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Don't Discount The Unconventional

March 2021

Copyright Geert Weggen, Smithsonian Magazine Photo Contest

One of my favorite things to do is to show people what is possible.


Another thing I love to do is to be resourceful and grab whatever's at hand to solve a problem.


As I mentioned in a previous article - ironically also featuring a squirrel in the photo - MacGyver was my hero. I grew up watching the original one, back in the 80s, and was impressed. 

MacGyver didn't have the luxury of waiting through an extended acquisition process replete with delays caused by government shutdowns and award protests. For him it was literally life or death, so I'll grant you that his need was a bit more urgent than what we'd encounter in a typical federal office. He couldn't wait for a custom solution to be developed, he needed something right now.


The thing about MacGyver was that he could solve his problems without waiting for that fancy custom solution.


That's because there were other things around him that he could use and combine in a different way to achieve what he needed. You can bet that, if he needed a tiny stand-alone supercomputer with some custom data science functions, he would not try to locate the one company that built exactly what he needed, then wait for them to customize it, and pay an astronomical bill at the end of the process. No, he'd find other more practical options, and do it himself, likely with some everyday household items. Who knows, he'd probably disassemble a toaster and vacuum, apply some duct tape and be coding his way out of the situation in a matter of minutes.


Some of you might require a portable supercomputer that can be used in disconnected environments, with a low enough power requirement that it can be run off a generator.


You may even need to run Kubernetes or Hadoop on it. It may surprise you to learn that it can be (and has been) done using Raspberry Pi. Meet the Pico 20 Raspberry PI4. Totally off-the-shelf product, yet likely considered unconventional by most standards.

The Pico Cluster website FAQs state that you can run many of the most common software tools on it, such as Hadoop, Apache Spark, Cassandra, ElasticSearch, SOLR, Neo4J, MySQL and Postgres, LAMP stack running on multiple nodes, and most programming languages including Java, Python, JavaScript, Ruby, Scala, Go and many others.  But don't just take Pico Cluster's word for it, do a search on 'Raspberry cluster' and you'll see many examples of enthusiasts building their own clusters for various practical uses, including researchers who can't afford conventional high-performance computing capability, or require better reliability.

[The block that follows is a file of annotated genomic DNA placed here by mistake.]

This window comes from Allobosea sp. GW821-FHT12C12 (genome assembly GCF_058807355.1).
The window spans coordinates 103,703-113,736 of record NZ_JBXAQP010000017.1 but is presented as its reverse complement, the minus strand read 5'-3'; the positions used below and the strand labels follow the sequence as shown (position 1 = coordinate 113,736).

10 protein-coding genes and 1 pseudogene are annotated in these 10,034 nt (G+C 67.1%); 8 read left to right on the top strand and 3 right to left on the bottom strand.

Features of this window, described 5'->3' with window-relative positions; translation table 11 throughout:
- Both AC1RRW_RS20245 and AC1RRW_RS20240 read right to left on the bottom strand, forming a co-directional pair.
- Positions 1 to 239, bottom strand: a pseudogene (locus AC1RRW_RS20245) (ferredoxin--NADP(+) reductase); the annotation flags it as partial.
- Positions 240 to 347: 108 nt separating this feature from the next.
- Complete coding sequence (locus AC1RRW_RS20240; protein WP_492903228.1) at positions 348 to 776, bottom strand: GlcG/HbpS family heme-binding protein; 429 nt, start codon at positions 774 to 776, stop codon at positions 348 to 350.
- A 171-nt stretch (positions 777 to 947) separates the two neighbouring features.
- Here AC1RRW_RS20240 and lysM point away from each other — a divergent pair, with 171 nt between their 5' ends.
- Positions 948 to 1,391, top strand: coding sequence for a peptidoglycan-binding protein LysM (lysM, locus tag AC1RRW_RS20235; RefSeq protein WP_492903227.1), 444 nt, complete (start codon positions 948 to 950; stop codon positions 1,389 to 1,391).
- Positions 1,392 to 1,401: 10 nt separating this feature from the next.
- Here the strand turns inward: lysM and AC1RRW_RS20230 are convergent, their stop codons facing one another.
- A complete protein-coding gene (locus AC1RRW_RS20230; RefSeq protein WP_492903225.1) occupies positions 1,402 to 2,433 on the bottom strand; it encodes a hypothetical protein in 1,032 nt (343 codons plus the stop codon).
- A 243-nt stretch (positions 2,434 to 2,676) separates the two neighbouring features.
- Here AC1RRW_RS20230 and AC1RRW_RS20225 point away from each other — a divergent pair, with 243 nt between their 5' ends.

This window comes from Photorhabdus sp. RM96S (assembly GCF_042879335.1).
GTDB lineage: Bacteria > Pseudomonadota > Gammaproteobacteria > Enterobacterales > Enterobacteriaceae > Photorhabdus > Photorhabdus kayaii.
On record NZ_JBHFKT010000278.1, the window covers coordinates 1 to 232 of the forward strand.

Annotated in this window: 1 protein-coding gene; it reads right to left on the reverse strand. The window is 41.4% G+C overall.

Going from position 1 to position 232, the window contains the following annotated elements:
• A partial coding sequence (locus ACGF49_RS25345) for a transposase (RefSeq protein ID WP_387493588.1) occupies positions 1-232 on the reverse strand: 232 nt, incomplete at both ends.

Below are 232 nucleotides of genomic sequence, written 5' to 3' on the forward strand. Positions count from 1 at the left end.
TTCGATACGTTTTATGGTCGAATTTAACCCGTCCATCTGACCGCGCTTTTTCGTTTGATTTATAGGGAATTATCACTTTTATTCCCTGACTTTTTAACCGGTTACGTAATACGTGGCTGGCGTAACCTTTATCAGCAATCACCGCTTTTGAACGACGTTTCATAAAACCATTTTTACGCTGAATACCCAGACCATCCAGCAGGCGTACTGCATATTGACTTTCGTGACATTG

How large is it? Well, just as a reference, the white cables you see in the picture are ethernet cables. How difficult is it to configure? Well, besides the hundreds of online tutorials, plus directions from the manufacturer, Raspberry Pi was originally created to teach kids around the world about computer science.

I'm not here to market Raspberry Pi, although I am a fan; I use this just as an example. If you get to know the data and computing communities, you'll find that they are incredibly resourceful and likely have developed solutions that are now widely used and very valuable. Yet most of the solutions they have developed have not been marketed or productized in the traditional sense. Also, it is very likely that few outside of these communities are aware that solutions like this exist.


Bottom line: Potentially, the most valuable things you can do for your organization are to: a) have someone research these kinds of solutions for you, and b) take them seriously when they recommend something that you think is impossible.


Cybele Data Advisory can help your organization find more practical solutions like this.

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